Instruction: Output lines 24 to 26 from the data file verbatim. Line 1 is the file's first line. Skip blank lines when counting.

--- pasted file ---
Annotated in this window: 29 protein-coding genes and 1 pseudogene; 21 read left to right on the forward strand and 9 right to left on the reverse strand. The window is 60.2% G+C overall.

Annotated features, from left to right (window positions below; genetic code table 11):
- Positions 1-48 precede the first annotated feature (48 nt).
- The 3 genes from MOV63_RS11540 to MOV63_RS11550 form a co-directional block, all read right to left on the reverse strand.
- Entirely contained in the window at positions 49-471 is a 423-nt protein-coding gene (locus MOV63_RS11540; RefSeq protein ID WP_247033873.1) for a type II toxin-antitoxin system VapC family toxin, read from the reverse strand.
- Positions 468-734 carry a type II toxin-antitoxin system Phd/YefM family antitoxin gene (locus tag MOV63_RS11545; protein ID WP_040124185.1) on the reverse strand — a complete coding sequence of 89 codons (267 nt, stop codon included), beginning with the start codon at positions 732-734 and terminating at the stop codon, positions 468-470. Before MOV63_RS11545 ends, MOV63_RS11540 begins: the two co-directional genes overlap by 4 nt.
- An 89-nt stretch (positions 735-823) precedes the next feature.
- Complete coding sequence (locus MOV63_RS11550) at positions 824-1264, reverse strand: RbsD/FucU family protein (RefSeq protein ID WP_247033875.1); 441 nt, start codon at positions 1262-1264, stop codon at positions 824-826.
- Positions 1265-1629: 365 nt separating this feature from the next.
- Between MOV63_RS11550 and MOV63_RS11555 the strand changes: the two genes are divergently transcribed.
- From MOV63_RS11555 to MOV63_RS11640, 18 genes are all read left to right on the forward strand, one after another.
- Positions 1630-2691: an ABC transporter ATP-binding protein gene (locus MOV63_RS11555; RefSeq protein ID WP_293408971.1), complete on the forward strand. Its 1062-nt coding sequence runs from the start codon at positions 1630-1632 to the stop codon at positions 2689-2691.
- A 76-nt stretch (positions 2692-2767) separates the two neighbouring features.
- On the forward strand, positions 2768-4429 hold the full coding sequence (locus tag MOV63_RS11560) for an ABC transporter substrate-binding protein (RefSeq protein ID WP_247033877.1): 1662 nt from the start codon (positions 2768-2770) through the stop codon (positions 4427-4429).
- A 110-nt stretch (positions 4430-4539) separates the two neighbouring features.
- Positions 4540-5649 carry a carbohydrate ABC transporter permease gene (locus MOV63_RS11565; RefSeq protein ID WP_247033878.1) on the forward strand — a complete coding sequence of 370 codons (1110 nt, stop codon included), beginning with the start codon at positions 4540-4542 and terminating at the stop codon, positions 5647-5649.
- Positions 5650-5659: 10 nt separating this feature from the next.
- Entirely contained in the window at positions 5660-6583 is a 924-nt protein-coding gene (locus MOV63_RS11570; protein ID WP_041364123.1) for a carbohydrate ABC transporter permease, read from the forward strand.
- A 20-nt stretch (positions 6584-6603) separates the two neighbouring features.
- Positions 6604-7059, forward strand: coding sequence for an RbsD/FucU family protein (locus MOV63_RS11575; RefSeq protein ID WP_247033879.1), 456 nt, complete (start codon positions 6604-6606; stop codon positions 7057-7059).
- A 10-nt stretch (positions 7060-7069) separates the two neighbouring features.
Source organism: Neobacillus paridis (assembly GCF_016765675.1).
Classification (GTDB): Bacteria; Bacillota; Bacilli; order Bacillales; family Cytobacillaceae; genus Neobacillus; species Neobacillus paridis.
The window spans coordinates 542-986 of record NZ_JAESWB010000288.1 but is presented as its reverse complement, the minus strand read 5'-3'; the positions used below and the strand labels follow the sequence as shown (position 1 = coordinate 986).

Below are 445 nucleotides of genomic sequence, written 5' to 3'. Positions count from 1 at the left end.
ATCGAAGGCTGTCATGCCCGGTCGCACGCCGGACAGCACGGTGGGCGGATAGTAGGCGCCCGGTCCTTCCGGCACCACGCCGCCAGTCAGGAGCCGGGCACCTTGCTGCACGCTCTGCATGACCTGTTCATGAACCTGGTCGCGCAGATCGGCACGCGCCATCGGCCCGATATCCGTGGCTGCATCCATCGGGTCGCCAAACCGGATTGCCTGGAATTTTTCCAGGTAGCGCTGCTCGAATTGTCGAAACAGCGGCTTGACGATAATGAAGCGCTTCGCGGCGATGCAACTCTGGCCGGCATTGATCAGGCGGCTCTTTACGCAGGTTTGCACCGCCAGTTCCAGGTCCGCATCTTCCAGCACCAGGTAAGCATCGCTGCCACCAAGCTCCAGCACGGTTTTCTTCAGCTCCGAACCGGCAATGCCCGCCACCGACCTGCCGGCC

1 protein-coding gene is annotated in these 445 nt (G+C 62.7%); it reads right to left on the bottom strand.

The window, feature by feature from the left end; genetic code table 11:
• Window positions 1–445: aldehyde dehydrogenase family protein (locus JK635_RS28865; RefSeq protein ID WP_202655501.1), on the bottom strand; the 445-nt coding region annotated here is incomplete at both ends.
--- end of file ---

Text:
The window spans coordinates 542-986 of record NZ_JAESWB010000288.1 but is presented as its reverse complement, the minus strand read 5'-3'; the positions used below and the strand labels follow the sequence as shown (position 1 = coordinate 986).

Below are 445 nucleotides of genomic sequence, written 5' to 3'. Positions count from 1 at the left end.
ATCGAAGGCTGTCATGCCCGGTCGCACGCCGGACAGCACGGTGGGCGGATAGTAGGCGCCCGGTCCTTCCGGCACCACGCCGCCAGTCAGGAGCCGGGCACCTTGCTGCACGCTCTGCATGACCTGTTCATGAACCTGGTCGCGCAGATCGGCACGCGCCATCGGCCCGATATCCGTGGCTGCATCCATCGGGTCGCCAAACCGGATTGCCTGGAATTTTTCCAGGTAGCGCTGCTCGAATTGTCGAAACAGCGGCTTGACGATAATGAAGCGCTTCGCGGCGATGCAACTCTGGCCGGCATTGATCAGGCGGCTCTTTACGCAGGTTTGCACCGCCAGTTCCAGGTCCGCATCTTCCAGCACCAGGTAAGCATCGCTGCCACCAAGCTCCAGCACGGTTTTCTTCAGCTCCGAACCGGCAATGCCCGCCACCGACCTGCCGGCC